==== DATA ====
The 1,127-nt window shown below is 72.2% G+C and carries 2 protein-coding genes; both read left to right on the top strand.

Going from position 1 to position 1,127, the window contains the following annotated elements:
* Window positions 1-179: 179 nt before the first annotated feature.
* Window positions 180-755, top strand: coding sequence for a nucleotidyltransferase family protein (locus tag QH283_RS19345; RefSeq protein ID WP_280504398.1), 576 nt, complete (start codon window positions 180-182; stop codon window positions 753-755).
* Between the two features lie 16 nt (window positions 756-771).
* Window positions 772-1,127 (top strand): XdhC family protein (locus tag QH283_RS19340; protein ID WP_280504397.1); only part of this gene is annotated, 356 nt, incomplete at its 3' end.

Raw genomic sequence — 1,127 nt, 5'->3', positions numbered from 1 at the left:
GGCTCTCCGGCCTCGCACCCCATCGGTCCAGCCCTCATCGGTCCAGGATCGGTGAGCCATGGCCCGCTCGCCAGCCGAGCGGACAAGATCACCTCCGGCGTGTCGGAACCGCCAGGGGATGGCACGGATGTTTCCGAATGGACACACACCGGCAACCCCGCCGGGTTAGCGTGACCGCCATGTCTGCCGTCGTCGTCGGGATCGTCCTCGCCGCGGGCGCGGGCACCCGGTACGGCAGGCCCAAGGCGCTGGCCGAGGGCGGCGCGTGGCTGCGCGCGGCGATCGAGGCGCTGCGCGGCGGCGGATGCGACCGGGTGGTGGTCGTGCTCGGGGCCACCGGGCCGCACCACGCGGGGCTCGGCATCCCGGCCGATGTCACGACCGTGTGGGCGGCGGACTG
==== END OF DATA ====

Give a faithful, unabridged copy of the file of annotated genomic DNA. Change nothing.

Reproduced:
The 1,127-nt window shown below is 72.2% G+C and carries 2 protein-coding genes; both read left to right on the top strand.

Going from position 1 to position 1,127, the window contains the following annotated elements:
* Window positions 1-179: 179 nt before the first annotated feature.
* Window positions 180-755, top strand: coding sequence for a nucleotidyltransferase family protein (locus tag QH283_RS19345; RefSeq protein ID WP_280504398.1), 576 nt, complete (start codon window positions 180-182; stop codon window positions 753-755).
* Between the two features lie 16 nt (window positions 756-771).
* Window positions 772-1,127 (top strand): XdhC family protein (locus tag QH283_RS19340; protein ID WP_280504397.1); only part of this gene is annotated, 356 nt, incomplete at its 3' end.

Raw genomic sequence — 1,127 nt, 5'->3', positions numbered from 1 at the left:
GGCTCTCCGGCCTCGCACCCCATCGGTCCAGCCCTCATCGGTCCAGGATCGGTGAGCCATGGCCCGCTCGCCAGCCGAGCGGACAAGATCACCTCCGGCGTGTCGGAACCGCCAGGGGATGGCACGGATGTTTCCGAATGGACACACACCGGCAACCCCGCCGGGTTAGCGTGACCGCCATGTCTGCCGTCGTCGTCGGGATCGTCCTCGCCGCGGGCGCGGGCACCCGGTACGGCAGGCCCAAGGCGCTGGCCGAGGGCGGCGCGTGGCTGCGCGCGGCGATCGAGGCGCTGCGCGGCGGCGGATGCGACCGGGTGGTGGTCGTGCTCGGGGCCACCGGGCCGCACCACGCGGGGCTCGGCATCCCGGCCGATGTCACGACCGTGTGGGCGGCGGACTG